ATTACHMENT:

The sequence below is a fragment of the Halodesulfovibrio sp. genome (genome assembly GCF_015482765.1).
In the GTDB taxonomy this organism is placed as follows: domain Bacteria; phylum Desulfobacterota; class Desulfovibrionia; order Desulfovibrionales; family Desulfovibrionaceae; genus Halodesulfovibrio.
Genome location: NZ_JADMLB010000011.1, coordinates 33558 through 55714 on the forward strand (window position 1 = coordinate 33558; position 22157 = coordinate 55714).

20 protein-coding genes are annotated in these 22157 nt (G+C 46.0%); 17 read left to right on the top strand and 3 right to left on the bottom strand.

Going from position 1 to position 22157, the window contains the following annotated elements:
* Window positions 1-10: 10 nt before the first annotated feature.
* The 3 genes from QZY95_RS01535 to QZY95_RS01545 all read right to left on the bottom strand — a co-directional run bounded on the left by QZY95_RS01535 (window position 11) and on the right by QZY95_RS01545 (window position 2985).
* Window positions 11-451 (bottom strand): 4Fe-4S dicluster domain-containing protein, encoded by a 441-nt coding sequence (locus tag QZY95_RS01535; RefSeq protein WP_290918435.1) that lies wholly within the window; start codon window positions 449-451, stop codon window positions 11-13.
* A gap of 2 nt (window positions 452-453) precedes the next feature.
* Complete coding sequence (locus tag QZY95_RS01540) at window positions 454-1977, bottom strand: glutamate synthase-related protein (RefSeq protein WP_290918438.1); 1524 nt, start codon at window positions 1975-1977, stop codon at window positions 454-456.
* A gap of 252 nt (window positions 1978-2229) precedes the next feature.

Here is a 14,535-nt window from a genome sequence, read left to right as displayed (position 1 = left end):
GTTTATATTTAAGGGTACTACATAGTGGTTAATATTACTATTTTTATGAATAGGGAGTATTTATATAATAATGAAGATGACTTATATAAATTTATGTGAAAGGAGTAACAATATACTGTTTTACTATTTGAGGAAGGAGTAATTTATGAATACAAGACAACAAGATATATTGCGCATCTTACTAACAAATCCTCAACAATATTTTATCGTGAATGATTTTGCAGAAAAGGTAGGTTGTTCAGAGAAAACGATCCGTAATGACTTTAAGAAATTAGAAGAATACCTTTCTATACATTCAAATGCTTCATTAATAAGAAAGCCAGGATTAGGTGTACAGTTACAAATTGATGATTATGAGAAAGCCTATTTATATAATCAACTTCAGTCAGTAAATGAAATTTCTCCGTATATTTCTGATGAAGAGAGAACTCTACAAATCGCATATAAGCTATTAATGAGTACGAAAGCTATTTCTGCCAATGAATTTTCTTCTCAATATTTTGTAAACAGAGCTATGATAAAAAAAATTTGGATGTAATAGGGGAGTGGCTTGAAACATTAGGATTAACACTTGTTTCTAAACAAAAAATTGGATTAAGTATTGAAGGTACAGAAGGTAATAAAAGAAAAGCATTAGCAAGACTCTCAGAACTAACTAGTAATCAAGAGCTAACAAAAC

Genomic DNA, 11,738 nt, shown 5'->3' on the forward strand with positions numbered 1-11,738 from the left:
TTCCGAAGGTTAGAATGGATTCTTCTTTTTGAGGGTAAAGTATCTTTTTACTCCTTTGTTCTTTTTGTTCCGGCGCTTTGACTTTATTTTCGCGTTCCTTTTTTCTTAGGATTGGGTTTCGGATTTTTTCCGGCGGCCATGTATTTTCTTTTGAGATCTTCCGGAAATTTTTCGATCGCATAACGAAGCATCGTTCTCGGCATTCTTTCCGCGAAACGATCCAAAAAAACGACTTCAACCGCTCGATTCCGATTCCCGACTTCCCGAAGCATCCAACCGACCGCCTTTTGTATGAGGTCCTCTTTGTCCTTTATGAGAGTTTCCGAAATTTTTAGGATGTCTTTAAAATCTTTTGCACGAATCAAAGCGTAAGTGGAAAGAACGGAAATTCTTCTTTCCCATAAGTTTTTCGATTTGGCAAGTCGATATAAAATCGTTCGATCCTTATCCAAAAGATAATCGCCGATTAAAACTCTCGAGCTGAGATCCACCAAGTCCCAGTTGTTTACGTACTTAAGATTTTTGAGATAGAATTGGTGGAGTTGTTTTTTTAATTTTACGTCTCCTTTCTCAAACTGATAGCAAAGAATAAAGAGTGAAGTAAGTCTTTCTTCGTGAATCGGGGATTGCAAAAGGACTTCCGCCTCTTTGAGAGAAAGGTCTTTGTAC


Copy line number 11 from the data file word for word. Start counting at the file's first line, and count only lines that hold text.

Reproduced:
* A gap of 252 nt (window positions 1978-2229) precedes the next feature.